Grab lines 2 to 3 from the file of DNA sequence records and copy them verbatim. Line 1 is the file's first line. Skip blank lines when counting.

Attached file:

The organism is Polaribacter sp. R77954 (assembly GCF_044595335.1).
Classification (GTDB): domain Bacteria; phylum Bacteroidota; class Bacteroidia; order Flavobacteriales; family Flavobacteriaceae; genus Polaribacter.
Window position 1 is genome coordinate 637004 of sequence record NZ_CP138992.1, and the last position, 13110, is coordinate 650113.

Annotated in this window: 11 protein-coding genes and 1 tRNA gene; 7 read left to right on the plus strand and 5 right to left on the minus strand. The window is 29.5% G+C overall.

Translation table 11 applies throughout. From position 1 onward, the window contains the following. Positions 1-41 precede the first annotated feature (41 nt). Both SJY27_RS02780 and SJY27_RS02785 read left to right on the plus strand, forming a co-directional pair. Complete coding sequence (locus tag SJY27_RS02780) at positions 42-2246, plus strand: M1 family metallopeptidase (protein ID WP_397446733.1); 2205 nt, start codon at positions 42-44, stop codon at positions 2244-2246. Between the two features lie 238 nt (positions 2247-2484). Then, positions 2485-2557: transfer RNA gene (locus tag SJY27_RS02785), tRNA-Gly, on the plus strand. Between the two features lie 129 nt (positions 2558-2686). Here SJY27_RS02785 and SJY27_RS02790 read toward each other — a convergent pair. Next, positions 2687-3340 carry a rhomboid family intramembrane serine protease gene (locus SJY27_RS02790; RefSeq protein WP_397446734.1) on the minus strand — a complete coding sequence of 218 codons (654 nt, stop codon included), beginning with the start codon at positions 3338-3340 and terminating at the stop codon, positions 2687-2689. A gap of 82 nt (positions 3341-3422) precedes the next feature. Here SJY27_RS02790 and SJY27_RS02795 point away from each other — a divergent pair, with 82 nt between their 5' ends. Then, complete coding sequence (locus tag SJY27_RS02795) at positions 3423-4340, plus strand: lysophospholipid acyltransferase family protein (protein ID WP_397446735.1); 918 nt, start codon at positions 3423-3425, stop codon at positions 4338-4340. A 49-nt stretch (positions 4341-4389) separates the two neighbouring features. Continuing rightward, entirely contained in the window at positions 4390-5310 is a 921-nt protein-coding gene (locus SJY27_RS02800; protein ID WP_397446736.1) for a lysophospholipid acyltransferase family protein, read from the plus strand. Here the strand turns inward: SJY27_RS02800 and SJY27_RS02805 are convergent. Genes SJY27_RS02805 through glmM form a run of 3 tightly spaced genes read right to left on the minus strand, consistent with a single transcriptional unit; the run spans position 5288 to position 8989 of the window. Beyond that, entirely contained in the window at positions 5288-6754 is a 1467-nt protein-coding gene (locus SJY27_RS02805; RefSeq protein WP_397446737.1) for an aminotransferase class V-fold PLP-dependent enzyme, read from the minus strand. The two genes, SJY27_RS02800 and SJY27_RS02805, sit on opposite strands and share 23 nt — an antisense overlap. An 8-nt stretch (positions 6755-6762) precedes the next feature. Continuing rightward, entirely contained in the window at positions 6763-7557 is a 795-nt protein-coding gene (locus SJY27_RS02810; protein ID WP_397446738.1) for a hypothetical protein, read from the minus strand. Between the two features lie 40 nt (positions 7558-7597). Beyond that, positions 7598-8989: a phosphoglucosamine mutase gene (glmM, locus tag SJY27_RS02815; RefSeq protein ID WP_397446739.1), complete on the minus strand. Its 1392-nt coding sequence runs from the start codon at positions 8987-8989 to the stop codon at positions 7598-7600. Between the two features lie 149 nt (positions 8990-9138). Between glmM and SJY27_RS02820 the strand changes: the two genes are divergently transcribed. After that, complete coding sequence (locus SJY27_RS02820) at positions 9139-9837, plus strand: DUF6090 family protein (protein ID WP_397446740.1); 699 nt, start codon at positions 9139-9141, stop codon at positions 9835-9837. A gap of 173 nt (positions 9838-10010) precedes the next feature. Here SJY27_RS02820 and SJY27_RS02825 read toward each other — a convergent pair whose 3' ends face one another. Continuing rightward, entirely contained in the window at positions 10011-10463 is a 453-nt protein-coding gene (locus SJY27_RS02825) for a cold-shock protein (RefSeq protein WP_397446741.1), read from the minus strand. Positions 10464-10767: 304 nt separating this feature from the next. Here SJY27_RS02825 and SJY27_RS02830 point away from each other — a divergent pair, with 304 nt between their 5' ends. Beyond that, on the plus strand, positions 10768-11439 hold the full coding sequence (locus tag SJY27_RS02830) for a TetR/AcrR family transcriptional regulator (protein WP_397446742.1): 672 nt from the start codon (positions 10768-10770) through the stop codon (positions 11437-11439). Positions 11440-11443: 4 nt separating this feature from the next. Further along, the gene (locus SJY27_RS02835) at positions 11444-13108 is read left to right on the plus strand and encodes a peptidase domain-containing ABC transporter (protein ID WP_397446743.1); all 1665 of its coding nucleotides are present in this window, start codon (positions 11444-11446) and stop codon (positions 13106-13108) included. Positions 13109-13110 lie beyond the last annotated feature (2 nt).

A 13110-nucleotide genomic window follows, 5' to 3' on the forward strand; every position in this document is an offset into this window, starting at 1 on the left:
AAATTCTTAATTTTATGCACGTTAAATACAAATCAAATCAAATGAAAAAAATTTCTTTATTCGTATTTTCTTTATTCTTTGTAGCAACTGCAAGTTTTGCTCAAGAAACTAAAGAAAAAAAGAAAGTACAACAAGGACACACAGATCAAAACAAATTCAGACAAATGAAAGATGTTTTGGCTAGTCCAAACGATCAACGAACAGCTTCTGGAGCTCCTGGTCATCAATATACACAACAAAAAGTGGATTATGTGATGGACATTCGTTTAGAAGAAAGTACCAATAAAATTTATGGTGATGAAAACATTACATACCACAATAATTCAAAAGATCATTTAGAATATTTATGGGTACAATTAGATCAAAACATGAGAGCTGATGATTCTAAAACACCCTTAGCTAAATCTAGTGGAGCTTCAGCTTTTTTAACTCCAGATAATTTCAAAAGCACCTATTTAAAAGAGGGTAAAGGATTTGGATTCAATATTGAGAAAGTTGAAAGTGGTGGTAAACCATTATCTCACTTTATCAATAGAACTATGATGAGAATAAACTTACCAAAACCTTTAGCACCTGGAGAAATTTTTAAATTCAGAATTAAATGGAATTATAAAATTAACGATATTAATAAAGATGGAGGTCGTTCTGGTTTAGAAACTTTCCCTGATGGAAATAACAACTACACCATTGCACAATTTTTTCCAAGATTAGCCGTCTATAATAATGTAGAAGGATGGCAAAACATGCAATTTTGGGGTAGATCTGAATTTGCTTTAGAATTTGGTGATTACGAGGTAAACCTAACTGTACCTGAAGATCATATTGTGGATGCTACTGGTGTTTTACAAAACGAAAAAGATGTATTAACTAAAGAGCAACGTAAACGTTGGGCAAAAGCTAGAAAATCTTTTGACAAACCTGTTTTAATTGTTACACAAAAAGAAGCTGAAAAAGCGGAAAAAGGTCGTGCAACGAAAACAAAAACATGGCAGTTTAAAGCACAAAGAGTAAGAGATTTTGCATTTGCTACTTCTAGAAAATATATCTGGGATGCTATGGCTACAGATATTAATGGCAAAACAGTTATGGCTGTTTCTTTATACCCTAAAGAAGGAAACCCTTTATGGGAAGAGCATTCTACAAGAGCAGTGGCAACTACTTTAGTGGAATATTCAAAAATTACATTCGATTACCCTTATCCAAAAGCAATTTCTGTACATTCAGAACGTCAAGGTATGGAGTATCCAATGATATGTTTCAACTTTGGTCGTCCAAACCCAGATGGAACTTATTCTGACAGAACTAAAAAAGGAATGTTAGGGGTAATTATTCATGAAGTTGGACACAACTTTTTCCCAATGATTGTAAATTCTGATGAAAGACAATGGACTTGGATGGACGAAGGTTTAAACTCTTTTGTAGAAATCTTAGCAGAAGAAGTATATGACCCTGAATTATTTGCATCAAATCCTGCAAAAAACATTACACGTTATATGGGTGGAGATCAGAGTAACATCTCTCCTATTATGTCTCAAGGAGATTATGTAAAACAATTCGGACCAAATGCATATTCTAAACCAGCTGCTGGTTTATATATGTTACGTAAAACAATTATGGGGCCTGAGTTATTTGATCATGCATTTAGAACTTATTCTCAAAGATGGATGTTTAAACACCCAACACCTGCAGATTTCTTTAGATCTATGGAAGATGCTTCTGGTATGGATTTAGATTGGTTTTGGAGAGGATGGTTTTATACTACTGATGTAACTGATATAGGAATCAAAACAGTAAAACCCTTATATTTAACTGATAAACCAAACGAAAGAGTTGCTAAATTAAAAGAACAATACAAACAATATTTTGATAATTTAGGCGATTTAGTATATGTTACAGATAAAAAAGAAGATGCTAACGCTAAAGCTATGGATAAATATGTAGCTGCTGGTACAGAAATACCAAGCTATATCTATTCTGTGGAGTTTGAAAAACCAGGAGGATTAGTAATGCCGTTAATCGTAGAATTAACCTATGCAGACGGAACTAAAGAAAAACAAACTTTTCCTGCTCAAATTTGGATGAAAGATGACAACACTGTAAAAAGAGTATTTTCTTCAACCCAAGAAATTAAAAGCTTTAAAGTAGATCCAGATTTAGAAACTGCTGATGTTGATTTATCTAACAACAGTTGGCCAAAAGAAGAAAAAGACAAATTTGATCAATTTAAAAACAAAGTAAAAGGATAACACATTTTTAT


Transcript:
Classification (GTDB): domain Bacteria; phylum Bacteroidota; class Bacteroidia; order Flavobacteriales; family Flavobacteriaceae; genus Polaribacter.
Window position 1 is genome coordinate 637004 of sequence record NZ_CP138992.1, and the last position, 13110, is coordinate 650113.